On a number of occasions, we've discussed Buffett's early partnerships—their performance, his investment style, or some other aspect of 1950s and 1960s Buffett. One of the great things about Buffett was that Warren put his money where his mouth was, unlike today's mutual fund manager that generally puts your money where his/her mouth is.
If you are considering starting a "hedge" fund, you might want to consider an Early Buffett Partnership structure.
What Is a Hedge Fund?
Mutual funds and hedge funds are very similar. An investor puts $10,000 into a mutual fund or hedge fund, and the manager uses that $10,000—along with the rest of the fund's capital—to buy and sell securities.
Though often shrouded in mystery, hedge funds are pretty easy to understand. A mutual fund has to register with the Securities and Exchange Commission, a hedge fund does not. Why? Hedge funds are exempt from registration because they generally operate under one of two exemptions provided by the Investment Company Act of 1940:
- Section 3(c)(1): Hedge funds are exempt from registration if they have "not more than one hundred" investors, all of which are accredited investors; or,
- Section 3(c)(7): Hedge funds are exempt from registration if all of their investors are qualified investors.
So...a hedge fund is little more than an unregistered mutual fund.
Buffett Ran a Hedge Fund
In his early days of managing money, Buffett ran a hedge fund. His early partnerships were not registered with the SEC, allowing him to operate with very low overhead and a considerable amount of freedom.
At a minimum, registered mutual funds need boards of directors, exchange registration, audited financials...the list is long and expensive. Though hedge funds today are often seen as highfalutin, expensive operations, a hedge fund can operate for just a few hundred bucks a year.
Take, for example, Buffett's early partnerships. He ran them from his house for many years. Save the annual audit he opted to do for his investors, the cost to run the Buffett partnerships was little more than the cost of the transactions and Buffett's performance fee.
Aren't Hedge Funds Aggressive?
The term "hedge fund" is actually a gross misnomer. Today, any unregistered mutual fund is termed a "hedge" fund; but, a hedge fund does not have to be aggressive. In fact, I can start a hedge fund tomorrow and invest entirely in US treasuries; or, I can invest entirely in GM...on margin.
Hedge funds are getting beat up in today's news, many for good reason. But, not all hedge funds are aggressive, super-short, kill-the-markets funds.
The "Buffett" Hedge Fund Versus Today's Hedge Fund
Today's hedge fund typically charges a 2/20 fee—2% a year management fee and 20% of the profits above a certain level. Interestingly enough, I had a conversation with a hedge fund manager last week. I learned that many funds pay all of their bills, salaries, and bonuses off the 2% management fee. The 20% performance fee is merely gravy; so, there is no real incentive to perform short of keeping your investors.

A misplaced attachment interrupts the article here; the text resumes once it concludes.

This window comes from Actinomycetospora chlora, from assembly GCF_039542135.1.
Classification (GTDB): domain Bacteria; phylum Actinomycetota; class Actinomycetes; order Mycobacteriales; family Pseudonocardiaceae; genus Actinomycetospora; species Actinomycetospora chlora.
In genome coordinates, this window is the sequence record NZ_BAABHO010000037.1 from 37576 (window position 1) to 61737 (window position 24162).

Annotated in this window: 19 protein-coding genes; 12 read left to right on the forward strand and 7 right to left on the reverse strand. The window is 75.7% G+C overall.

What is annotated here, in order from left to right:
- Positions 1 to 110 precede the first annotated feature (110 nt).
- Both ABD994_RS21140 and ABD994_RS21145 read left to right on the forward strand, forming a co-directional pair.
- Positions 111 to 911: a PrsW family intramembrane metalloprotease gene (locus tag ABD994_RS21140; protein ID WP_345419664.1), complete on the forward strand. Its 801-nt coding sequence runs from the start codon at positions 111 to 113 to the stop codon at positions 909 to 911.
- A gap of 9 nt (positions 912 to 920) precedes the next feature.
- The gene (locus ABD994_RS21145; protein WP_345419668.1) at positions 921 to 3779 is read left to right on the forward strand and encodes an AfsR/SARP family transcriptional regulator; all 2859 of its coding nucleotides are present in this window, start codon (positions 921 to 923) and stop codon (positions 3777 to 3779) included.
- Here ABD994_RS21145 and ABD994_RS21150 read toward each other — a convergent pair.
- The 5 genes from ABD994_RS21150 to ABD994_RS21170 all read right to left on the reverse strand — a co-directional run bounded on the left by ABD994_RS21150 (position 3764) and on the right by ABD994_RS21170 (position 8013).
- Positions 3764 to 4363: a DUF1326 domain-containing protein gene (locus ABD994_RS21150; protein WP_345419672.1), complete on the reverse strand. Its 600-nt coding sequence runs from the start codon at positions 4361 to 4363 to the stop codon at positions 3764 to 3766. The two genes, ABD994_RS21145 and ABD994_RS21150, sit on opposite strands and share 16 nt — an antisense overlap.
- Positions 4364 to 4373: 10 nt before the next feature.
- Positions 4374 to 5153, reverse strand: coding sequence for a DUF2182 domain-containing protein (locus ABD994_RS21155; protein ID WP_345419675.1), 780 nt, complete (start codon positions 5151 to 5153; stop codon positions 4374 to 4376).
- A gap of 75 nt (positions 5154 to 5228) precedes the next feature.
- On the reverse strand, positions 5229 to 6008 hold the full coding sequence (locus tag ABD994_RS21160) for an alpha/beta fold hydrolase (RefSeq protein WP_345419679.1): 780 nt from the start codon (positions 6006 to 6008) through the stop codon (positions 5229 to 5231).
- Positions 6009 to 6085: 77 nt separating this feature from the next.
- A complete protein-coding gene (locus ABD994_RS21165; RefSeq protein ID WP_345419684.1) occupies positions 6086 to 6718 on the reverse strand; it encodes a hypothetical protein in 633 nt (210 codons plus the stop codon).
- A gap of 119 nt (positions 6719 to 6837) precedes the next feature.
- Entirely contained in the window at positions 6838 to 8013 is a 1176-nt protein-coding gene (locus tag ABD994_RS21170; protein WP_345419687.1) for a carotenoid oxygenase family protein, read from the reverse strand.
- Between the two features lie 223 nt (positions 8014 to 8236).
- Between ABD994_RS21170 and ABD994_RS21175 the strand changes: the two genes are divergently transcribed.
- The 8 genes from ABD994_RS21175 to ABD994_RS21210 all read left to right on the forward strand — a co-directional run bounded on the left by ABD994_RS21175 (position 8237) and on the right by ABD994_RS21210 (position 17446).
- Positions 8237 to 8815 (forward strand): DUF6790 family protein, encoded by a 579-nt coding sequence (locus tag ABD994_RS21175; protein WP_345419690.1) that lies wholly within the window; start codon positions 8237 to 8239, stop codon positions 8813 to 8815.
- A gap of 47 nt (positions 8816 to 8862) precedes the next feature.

Buffett went a different route.
In his early partnerships, Buffett decided to charge a 0/25 fee—no management fee, and 25% of profits above a certain level. (He had a few variations of this based on the certain level; but, he never charged a management fee. He was performance-only.)
For Buffett to pay his bills, pay salaries to his staff, or pay bonuses, his investors had to earn money. If they didn't make money, Buffett had to foot the bill out of his own savings. It was one heck of an incentive to protect and perform.
Putting His Money Where His Mouth Was
If you agreed with Buffett's investment philosophy, you'd be nuts not to invest with him. Buffett was offering a sweet deal: As an investor, you wouldn't pay Buffett a dime unless you were earning more than 6% on an annualized basis (the "hurdle rate"). Beyond that, you would split each dollar of profits: $0.75 for you, $0.25 for Buffett.
So, if you earned 5% or if you lost 10%, Buffett made nothing. If you earned 8%, Buffett made 0.5% and you took home 7.5%. If you earned 30%, you took home 24% and Buffett took home 6%. Not to Pick on American funds, but the Investment
Company of America is one of the largest mutual funds around. Over the past ten years, The Investment Company of America has returned, on average, 3.10% to investors—less if they paid a commission to buy it. From where it stood on October 31, 2008 and if Buffett were at the helm, it would have to grow 32% immediately before Buffett could even think about earning money.
But, the ICA is not an Early Buffett Partnership; so, the investment manager will take home about $140 million this year. American Funds will collect $200 to $300 million in distribution fees, plus another $50 million or so for postage, reports, "administrative" services and the likes.
The Hurdle, the Fee and the High Water Mark
No...it's not the bedtime story I tell my kids. Buffett's early partnerships had three components you should be aware of if you are looking for a hedge fund or thinking of starting your own:
- Fees. Buffett charged no management fee, just a performance fee based on profits. It was a 0/25 hedge fund.
- Hurdle Rate. Before Buffett could earn his performance fee, investors had to earn more than 6% for the year.
- High Water Mark. If investors were not earning 6% annualized, Buffett couldn't charge a performance fee no matter how stellar a particular year was. Example: If Buffett lost 50% his first year, and then gained 80% his second, investors would have an annualized return of (5%). Even though his second year was stellar, Buffett could not charge a performance fee because his investors would have earned less than 6% annualized.